Written by Michael Oshust
The 80s had MTV, historical events, multicultural music, clothing trends, movies and more. Why is it still so popular?
The 1980s film industry peaked as there was a lot of firsts. The period was when "high concept" films gained popularity, where movies were to be readily marketable and understandable, and, therefore, they had short cinematic plots that could be summarized in one or two sentences. The modern Hollywood blockbuster is the most popular film format from the 1980s. From Ghostbusters, adventurous archaeologists, DeLoreans and aliens the decade covered many genres, with hybrids crossing between multiple types.
The decade also saw an increased amount of nudity in film and the increasing emphasis on the American industry on film franchises, especially in the science fiction, horror and action genres. In the US, the PG-13 rating was introduced in 1984 to accommodate films that straddled the line between PG and R, which was mainly due to the controversies surrounding the violent content of the PG films.
The 1980s introduced everyone to Dance, Pop and New Wave music with an increase in the use of digital recording, associated with the usage of synthesizers, with synth-pop music and other electronic genres featuring non-traditional instruments increasing in popularity. Everyone from Michael Jackson, Lionel Richie, Prince and Madonna to Wham, A-ha, R.E.M, and New Order - all are some of the highlights of the 1980s. MTV (Music Television) was born in 1981, and everyone loved it as it played artist videos 24 hours a day. Thanks to the MTV arrival the "Second British Invasion" arrived with new wave artists Depeche Mode, U2, Howard Jones, Wham, Bananarama, Duran Duran, The Police, A Flock of Seagulls, Culture Club and Dire Straits whom all had great success in the United States partly because of MTV.
The 1980s also introduced a new Rock format referred to as "Hair Metal." Beginning in 1983 the decade saw the resurgence of hard rock music and the emergence of its glam metal subgenre. Bands such as AC/DC, Queen, Def Leppard, Kiss, Mötley Crüe, Bon Jovi, Quiet Riot, Scorpions, Europe, Ratt, Twisted Sister, Poison, Dokken and Whitesnake were in heavy rotation on television and radio. Hardcore punk flourished throughout the early to mid-1980s, with bands leading the genre such as Black Flag, Bad Brains, Minor Threat, Suicidal Tendencies, D.O.A., and Dead Kennedys amongst others.
The top mainstream R&B artists of 1980s included Michael Jackson, Prince, Whitney Houston, Jermaine Jackson, James Ingram, Stevie Wonder, Kool & the Gang, Smokey Robinson, Rick James, Diana Ross, Lionel Richie, Earth, Wind & Fire, New Edition, Janet Jackson and DeBarge. The most significant introduction to everyone was Hip-Hop Music. Encompassing graffiti art, break dancing, rap music, and fashion, hip-hop became the dominant cultural movement of the African American communities in the 1980s. The Hip hop musical genre had a strong influence on pop music in the late 1980s which still continues. Favourite hip hop artists of the 1980s include Run D.M.C., Beastie Boys, LL Cool J, Public Enemy, Eric B. & Rakim, Salt N Pepa, MC Hammer, and Ice-T among others.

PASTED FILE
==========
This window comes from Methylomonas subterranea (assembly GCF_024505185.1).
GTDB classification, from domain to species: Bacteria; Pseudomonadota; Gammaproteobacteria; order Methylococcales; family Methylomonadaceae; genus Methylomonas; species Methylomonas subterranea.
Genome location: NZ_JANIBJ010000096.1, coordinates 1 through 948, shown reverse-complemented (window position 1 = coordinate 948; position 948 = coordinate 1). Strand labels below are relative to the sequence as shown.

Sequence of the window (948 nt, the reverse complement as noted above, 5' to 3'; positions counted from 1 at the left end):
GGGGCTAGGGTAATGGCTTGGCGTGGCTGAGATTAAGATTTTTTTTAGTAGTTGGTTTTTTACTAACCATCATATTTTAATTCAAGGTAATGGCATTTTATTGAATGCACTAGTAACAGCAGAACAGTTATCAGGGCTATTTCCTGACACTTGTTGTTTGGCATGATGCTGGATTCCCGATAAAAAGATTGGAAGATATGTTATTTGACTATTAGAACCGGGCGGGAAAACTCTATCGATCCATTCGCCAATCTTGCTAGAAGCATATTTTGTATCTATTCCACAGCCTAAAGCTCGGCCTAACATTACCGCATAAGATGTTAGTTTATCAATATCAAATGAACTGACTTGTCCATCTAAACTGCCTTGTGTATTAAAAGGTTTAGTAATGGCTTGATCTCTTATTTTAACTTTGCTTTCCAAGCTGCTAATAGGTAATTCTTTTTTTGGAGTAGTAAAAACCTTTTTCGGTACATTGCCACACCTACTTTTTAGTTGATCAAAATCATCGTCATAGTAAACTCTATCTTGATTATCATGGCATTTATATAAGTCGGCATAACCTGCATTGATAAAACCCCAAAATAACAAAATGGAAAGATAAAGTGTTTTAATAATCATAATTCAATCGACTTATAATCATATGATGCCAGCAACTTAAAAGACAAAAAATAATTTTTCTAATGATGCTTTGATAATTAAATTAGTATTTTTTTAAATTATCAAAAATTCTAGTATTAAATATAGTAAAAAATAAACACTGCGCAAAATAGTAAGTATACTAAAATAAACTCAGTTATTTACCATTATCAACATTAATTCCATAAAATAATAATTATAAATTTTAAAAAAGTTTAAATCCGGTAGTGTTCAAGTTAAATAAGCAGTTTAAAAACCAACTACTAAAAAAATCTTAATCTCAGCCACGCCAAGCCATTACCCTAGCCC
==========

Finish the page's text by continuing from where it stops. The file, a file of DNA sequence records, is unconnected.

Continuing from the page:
Live Aid and the US Festival introduced North Americans to televised concerts.
NBC introduced everyone to the Huxtable family, an affluent African-American family living in Brooklyn, New York. NBC had several successful series including St. Elsewhere (a medical drama series that ran from 1982 set at a decaying urban teaching hospital in Boston's South End neighbourhood) and Hill Street Blues (which aired from 1981 which chronicled the lives of the staff of a single police precinct in an American city). The Golden Girls aired on NBC from 1985 until 1992 that centred on four older women sharing a home in Miami, Florida that starred Bea Arthur, Betty White, Rue McClanahan, and Estelle Getty.
ABC debuted Full House, which centred around a widowed father, his three children, and his two best friends in San Francisco. ABC also introduced Rosanne, a comedy sitcom that revolved around the Conners, an Illinois working-class family.
CBS debuted Growing Pains, which was about an upper-middle-class family, residing in Huntington, New York, with a working mother and a stay-at-home psychiatrist father raising three children together.
The 1980s also saw several sitcoms come to an end with high ratings - Who shot J.R. in Dallas, which revolved around the Ewings, a wealthy Texas family in the oil and cattle-ranching industries. M*A*S*H came to an end in 1983, and the final episode had 125 million viewers. Mork & Mindy ended in 1982 which starred Robin Williams as Mork, an alien who comes to Earth from the planet Ork in a small, one-man egg-shaped spaceship. Three's Company ended in 1984, a show that revolved around three single roommates.
Today you turn on the television and shows like The Goldbergs or Black'ish are heavily referencing the 1980s. Dedicated radio stations are playing 80s artists exclusively. Online services like Spotify and iTunes Music have 80s playlists and channels.
Fact is we love the era that introduced us to CNN, MTV, Air Jordans, Pac-Man & Ms Pac-Man, Atari, Flashdance, Crockett & Tubbs from Miami Vice, Tom Cruise sliding across the floor in Risky Business, Ferris Bueller, Jeff Spicoli from Fast Times at Ridgemont High, Alf, Rambo, E.T., Seinfeld, Full House, Dynasty, Cheers, Perms, Neon Shirts, Leg Warmers, Mullets & more.
The 80s also let us watch the wedding of Prince Charles and Lady Diana Spencer, the fall of the Berlin Wall, and it made us aware of AIDS, watched a president get shot, a space shuttle exploded on television and the '80s introduced us to the first Apple computer.